An introduction to Harm Reduction — What does the Research Say?by Future Historian March 24, 2022
Harm reduction measures are intended to reduce the negative consequences of certain behaviors, such as drug use and sex. This may be achieved without people having to stop doing these actions altogether. Harm reduction recognizes that some people might not be able or willing to stop, but they can still make changes to protect themselves and others. As of 2020, 86 different countries have at least one harm reduction program that is aimed at reducing the spread of infections from using dirty needles.
Some examples of Harm Reduction Programs
Needle-exchange programs help reduce the chances that people who use heroin and other substances will share needles. This can help stop the spread of infections such as HIV or hepatitis C, which can easily spread from person to person when needles are reused and contaminated with infected blood. Some needle-exchange programs also offer basic primary health care.
Supervised injection sites are a place where people can go to use substances in a safe and controlled way. These sites provide sterile equipment, information about substances, health care, and referrals to treatment. Supervised injection sites also offer opioid agonist therapy, which is a medical procedure that uses a harm-reducing opioid to help reduce cravings
Media campaigns are a way to tell drivers about the dangers of drunk driving. Most people who drink alcohol know about the dangers now. They are using safe ride techniques like ‘designated drivers’ and free taxicab programs to stop drunk-driving accidents.
Since some adolescents are going to have sex, many schools now provide safer sex education. This education includes teaching students how to use condoms and dental dams to protect themselves from getting pregnant or getting an STI.
The Research on Harm Reduction
For reasons that you might guess, harm reduction is a controversial policy. We used PubTrawlr to dig deep into the research to see what themes and trends have been converted over the past few years. Going back to 2018, we were able to identify 3,754 research articles on harm reduction.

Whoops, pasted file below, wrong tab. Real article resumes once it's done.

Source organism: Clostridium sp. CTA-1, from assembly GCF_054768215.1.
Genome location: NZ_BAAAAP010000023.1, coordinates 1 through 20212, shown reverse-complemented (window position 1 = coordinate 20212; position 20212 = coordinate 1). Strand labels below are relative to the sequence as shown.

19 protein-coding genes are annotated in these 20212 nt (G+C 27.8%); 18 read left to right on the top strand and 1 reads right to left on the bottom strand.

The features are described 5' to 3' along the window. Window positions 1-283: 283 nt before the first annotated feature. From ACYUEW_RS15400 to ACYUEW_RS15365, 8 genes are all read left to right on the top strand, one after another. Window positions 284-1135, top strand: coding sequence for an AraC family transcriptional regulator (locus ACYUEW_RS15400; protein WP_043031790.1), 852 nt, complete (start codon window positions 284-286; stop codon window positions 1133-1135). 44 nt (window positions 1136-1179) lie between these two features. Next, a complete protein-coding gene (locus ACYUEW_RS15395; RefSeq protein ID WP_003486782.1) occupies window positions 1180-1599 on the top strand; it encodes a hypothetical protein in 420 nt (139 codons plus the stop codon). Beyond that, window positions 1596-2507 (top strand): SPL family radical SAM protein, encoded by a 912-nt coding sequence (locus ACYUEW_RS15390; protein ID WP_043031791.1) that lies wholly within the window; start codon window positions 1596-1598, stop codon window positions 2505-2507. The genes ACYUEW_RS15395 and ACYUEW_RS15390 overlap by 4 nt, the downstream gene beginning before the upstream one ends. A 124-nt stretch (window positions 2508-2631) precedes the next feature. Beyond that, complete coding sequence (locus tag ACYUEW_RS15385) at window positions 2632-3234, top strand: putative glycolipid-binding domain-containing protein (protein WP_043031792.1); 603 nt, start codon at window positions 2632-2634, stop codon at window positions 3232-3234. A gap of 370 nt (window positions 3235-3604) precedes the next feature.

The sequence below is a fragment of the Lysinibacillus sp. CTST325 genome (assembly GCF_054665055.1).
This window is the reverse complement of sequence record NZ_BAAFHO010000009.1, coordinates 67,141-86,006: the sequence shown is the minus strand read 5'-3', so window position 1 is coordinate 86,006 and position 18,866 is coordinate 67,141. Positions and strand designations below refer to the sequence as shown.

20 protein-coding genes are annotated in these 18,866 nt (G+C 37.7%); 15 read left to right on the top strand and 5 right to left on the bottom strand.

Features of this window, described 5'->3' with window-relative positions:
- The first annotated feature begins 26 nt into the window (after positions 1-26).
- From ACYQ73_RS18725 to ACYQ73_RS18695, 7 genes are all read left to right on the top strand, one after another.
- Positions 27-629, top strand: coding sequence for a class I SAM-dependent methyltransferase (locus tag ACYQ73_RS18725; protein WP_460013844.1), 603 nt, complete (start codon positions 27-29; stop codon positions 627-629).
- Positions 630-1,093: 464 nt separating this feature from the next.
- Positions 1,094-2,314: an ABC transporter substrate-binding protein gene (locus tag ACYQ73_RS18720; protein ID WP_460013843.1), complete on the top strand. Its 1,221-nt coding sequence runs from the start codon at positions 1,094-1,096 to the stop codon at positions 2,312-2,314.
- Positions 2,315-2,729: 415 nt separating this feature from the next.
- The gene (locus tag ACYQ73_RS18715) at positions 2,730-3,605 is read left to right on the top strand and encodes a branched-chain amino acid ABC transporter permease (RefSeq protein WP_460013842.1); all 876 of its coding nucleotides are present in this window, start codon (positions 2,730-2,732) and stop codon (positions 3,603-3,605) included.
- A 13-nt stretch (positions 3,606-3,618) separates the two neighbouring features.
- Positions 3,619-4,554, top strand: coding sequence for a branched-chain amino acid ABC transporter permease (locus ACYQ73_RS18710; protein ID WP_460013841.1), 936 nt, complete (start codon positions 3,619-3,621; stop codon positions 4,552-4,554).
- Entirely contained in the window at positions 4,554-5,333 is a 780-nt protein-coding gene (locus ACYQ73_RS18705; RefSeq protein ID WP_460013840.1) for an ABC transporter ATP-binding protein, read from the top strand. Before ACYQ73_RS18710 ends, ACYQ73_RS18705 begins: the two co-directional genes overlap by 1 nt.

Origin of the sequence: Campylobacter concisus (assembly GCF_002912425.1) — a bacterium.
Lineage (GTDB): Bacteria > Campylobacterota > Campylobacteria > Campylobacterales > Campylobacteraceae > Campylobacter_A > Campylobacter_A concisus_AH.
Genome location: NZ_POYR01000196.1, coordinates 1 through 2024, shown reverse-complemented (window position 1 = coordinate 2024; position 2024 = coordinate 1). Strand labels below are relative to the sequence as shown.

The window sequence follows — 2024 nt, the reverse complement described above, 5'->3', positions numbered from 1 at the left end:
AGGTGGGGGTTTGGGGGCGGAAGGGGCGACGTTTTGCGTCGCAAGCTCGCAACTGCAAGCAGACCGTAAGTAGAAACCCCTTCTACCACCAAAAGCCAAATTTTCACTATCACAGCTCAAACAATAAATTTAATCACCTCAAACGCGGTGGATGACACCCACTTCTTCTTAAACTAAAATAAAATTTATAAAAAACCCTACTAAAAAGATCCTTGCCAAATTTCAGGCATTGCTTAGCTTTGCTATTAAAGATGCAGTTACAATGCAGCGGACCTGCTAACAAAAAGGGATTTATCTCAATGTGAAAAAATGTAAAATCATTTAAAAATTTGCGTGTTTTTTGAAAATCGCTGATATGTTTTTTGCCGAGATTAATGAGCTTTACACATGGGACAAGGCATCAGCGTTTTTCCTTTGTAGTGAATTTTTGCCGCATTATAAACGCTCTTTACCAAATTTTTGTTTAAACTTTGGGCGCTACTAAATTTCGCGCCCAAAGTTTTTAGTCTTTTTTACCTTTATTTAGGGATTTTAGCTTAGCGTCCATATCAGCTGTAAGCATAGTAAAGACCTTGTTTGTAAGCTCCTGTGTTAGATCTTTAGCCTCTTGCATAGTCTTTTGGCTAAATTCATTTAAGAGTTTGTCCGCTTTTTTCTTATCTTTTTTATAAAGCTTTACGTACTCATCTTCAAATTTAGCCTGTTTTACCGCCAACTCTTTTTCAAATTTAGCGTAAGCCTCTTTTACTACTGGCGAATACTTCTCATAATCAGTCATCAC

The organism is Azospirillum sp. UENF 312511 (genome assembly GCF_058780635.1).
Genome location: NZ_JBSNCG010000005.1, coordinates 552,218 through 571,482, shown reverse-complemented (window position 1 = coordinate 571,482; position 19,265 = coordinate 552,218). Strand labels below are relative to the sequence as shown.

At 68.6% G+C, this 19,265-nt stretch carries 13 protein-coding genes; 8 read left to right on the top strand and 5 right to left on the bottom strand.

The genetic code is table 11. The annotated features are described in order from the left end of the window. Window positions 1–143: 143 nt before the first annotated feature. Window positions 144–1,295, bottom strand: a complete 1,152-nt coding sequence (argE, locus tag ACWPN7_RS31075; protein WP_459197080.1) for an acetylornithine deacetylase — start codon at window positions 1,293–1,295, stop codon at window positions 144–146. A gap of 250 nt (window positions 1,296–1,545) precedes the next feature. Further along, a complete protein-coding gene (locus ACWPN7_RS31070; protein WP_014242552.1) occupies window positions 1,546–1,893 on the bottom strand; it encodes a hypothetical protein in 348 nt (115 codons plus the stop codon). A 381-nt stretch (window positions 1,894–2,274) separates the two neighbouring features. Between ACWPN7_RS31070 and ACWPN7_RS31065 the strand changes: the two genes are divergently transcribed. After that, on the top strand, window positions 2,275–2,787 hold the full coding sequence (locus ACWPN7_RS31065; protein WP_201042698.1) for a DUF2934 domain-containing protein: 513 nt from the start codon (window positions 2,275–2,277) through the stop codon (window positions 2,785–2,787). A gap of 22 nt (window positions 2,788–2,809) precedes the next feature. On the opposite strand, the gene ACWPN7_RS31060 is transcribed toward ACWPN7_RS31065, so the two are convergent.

There’s been a clear upward trend in the number of publications over the past few years.
And we can see that most of the work on harm reduction comes from the substance abuse world, with two journals comprising the bulk of the publications.
Word clouds are always popular. A word cloud is a way to show different words that are related to a topic. The bigger the word, the more often it is used.
But these are just the words. We can take a close look at how words and word strings related to one another. The figure below shows word correlations between key terms. We looked only for positive correlations (natch). Here we can see how different trends clustered. One fairly common pattern that we see is a cluster around methods in the upper left corner, and then the clustered related to content, in the middle.
Harm Reduction Topic Models
Using the MeSH vocabulary, we then used an LDA topic model to see what these article discussion. We can see that the highest # of articles talk about methamphetamine. Also, two of our top five topics deal with smoking cessation. Only one of the topics appears to be about sex work.
This figure is a UMAP distribution. We took the topics and tried to see how they might relate to one another globally.
And, then taking it one step further, we make a correlation graph to see how some of these topics related to one another. What is both surprising and *NOT* surprising is the central role that mental health symptoms play in this research.
We also plotted these topics over time. With smoking, it seems like maybe there was a special issue of two that is bumping up the numbers, but we’d have to look a little more deeply.
What’s in the news?
We then looked at what is in the public discourse on harm reduction…..and wow.
This topic was also clearly reflected in the LDA model.
What I find super fascinating is that a whole sector of behaviors that could benefit from harm reduction does not appear to be reflected in the literature. Should there be more work focused on harm reduction strategies for video games? It would certainly help with my 8-year old son!
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